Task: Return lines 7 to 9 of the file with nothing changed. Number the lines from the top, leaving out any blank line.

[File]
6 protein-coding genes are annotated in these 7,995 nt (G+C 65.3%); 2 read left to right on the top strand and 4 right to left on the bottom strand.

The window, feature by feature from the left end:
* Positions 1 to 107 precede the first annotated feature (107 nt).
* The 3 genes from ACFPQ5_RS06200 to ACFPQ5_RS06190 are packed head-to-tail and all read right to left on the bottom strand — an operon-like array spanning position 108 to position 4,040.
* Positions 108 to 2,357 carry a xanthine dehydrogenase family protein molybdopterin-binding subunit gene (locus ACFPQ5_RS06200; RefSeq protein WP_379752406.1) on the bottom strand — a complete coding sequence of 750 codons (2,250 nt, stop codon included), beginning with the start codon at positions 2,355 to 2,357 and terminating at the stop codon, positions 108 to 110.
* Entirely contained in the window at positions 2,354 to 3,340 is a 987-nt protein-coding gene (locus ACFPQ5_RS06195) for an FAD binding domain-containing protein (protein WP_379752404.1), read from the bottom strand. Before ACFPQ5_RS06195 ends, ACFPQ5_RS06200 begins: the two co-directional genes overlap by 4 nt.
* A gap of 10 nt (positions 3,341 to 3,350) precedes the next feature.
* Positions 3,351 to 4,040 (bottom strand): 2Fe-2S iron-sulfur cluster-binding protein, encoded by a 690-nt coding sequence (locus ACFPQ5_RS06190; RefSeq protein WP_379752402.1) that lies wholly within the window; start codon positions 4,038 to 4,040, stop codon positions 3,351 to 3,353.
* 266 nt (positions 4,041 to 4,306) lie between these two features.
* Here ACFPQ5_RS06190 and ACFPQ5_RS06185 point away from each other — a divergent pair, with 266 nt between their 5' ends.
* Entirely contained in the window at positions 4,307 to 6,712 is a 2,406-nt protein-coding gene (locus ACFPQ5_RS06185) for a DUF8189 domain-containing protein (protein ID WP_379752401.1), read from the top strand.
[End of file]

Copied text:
* A gap of 10 nt (positions 3,341 to 3,350) precedes the next feature.
* Positions 3,351 to 4,040 (bottom strand): 2Fe-2S iron-sulfur cluster-binding protein, encoded by a 690-nt coding sequence (locus ACFPQ5_RS06190; RefSeq protein WP_379752402.1) that lies wholly within the window; start codon positions 4,038 to 4,040, stop codon positions 3,351 to 3,353.
* 266 nt (positions 4,041 to 4,306) lie between these two features.